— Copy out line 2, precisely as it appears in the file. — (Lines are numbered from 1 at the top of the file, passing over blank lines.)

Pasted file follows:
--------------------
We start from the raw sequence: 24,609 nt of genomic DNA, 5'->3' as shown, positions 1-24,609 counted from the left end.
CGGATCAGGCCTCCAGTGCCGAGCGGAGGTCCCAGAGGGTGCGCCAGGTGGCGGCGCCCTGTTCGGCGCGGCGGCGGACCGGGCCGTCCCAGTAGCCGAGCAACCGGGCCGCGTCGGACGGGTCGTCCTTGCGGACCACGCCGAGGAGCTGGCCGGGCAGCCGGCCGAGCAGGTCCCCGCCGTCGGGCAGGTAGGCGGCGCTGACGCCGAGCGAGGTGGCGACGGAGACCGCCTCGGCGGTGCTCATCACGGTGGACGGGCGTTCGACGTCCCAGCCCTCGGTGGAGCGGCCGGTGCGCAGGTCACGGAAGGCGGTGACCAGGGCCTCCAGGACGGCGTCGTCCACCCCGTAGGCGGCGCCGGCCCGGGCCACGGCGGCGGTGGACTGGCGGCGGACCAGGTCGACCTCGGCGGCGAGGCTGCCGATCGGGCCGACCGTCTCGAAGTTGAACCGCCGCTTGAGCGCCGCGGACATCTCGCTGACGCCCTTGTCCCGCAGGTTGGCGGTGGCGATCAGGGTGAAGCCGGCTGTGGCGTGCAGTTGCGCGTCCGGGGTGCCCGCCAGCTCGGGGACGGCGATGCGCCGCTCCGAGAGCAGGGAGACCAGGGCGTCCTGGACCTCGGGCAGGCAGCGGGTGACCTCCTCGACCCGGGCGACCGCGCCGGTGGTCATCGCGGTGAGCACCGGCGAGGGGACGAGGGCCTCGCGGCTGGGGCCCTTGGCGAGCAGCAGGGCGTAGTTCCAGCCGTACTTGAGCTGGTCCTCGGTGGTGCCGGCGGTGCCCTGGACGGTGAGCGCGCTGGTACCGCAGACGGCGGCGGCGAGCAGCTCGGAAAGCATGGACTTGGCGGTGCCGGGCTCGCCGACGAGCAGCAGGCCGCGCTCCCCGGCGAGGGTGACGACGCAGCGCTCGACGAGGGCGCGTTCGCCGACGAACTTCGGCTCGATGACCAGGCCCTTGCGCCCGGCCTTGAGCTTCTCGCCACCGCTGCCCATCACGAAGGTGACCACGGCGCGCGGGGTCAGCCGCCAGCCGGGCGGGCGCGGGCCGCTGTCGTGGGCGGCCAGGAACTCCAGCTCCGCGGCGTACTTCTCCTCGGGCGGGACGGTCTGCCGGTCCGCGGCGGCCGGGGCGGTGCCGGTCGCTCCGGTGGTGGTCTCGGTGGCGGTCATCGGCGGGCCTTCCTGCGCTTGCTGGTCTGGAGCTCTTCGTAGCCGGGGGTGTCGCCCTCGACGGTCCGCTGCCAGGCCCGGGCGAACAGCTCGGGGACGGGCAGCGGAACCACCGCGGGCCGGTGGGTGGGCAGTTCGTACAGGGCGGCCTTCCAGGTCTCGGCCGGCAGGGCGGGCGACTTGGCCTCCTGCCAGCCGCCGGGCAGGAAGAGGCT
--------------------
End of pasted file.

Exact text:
CGGATCAGGCCTCCAGTGCCGAGCGGAGGTCCCAGAGGGTGCGCCAGGTGGCGGCGCCCTGTTCGGCGCGGCGGCGGACCGGGCCGTCCCAGTAGCCGAGCAACCGGGCCGCGTCGGACGGGTCGTCCTTGCGGACCACGCCGAGGAGCTGGCCGGGCAGCCGGCCGAGCAGGTCCCCGCCGTCGGGCAGGTAGGCGGCGCTGACGCCGAGCGAGGTGGCGACGGAGACCGCCTCGGCGGTGCTCATCACGGTGGACGGGCGTTCGACGTCCCAGCCCTCGGTGGAGCGGCCGGTGCGCAGGTCACGGAAGGCGGTGACCAGGGCCTCCAGGACGGCGTCGTCCACCCCGTAGGCGGCGCCGGCCCGGGCCACGGCGGCGGTGGACTGGCGGCGGACCAGGTCGACCTCGGCGGCGAGGCTGCCGATCGGGCCGACCGTCTCGAAGTTGAACCGCCGCTTGAGCGCCGCGGACATCTCGCTGACGCCCTTGTCCCGCAGGTTGGCGGTGGCGATCAGGGTGAAGCCGGCTGTGGCGTGCAGTTGCGCGTCCGGGGTGCCCGCCAGCTCGGGGACGGCGATGCGCCGCTCCGAGAGCAGGGAGACCAGGGCGTCCTGGACCTCGGGCAGGCAGCGGGTGACCTCCTCGACCCGGGCGACCGCGCCGGTGGTCATCGCGGTGAGCACCGGCGAGGGGACGAGGGCCTCGCGGCTGGGGCCCTTGGCGAGCAGCAGGGCGTAGTTCCAGCCGTACTTGAGCTGGTCCTCGGTGGTGCCGGCGGTGCCCTGGACGGTGAGCGCGCTGGTACCGCAGACGGCGGCGGCGAGCAGCTCGGAAAGCATGGACTTGGCGGTGCCGGGCTCGCCGACGAGCAGCAGGCCGCGCTCCCCGGCGAGGGTGACGACGCAGCGCTCGACGAGGGCGCGTTCGCCGACGAACTTCGGCTCGATGACCAGGCCCTTGCGCCCGGCCTTGAGCTTCTCGCCACCGCTGCCCATCACGAAGGTGACCACGGCGCGCGGGGTCAGCCGCCAGCCGGGCGGGCGCGGGCCGCTGTCGTGGGCGGCCAGGAACTCCAGCTCCGCGGCGTACTTCTCCTCGGGCGGGACGGTCTGCCGGTCCGCGGCGGCCGGGGCGGTGCCGGTCGCTCCGGTGGTGGTCTCGGTGGCGGTCATCGGCGGGCCTTCCTGCGCTTGCTGGTCTGGAGCTCTTCGTAGCCGGGGGTGTCGCCCTCGACGGTCCGCTGCCAGGCCCGGGCGAACAGCTCGGGGACGGGCAGCGGAACCACCGCGGGCCGGTGGGTGGGCAGTTCGTACAGGGCGGCCTTCCAGGTCTCGGCCGGCAGGGCGGGCGACTTGGCCTCCTGCCAGCCGCCGGGCAGGAAGAGGCT